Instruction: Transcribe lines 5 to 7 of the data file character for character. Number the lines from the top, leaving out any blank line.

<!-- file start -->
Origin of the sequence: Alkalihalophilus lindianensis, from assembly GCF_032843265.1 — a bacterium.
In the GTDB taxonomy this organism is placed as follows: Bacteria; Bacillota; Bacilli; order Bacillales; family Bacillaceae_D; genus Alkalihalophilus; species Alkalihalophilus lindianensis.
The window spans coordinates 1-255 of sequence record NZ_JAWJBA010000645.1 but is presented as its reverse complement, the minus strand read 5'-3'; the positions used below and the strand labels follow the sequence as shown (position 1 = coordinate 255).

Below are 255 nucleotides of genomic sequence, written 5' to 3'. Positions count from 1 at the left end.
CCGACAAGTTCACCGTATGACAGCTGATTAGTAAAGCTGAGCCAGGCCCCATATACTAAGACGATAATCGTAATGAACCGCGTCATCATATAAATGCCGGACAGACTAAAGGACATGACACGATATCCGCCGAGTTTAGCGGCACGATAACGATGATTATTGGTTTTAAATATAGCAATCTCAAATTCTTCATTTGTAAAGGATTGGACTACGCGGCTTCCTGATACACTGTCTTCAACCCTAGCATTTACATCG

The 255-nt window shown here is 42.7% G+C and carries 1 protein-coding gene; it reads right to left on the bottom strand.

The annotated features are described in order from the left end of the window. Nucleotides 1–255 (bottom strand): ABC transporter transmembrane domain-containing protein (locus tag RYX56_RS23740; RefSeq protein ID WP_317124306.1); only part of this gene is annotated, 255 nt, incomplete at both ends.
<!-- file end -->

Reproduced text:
CCGACAAGTTCACCGTATGACAGCTGATTAGTAAAGCTGAGCCAGGCCCCATATACTAAGACGATAATCGTAATGAACCGCGTCATCATATAAATGCCGGACAGACTAAAGGACATGACACGATATCCGCCGAGTTTAGCGGCACGATAACGATGATTATTGGTTTTAAATATAGCAATCTCAAATTCTTCATTTGTAAAGGATTGGACTACGCGGCTTCCTGATACACTGTCTTCAACCCTAGCATTTACATCG

The 255-nt window shown here is 42.7% G+C and carries 1 protein-coding gene; it reads right to left on the bottom strand.

The annotated features are described in order from the left end of the window. Nucleotides 1–255 (bottom strand): ABC transporter transmembrane domain-containing protein (locus tag RYX56_RS23740; RefSeq protein ID WP_317124306.1); only part of this gene is annotated, 255 nt, incomplete at both ends.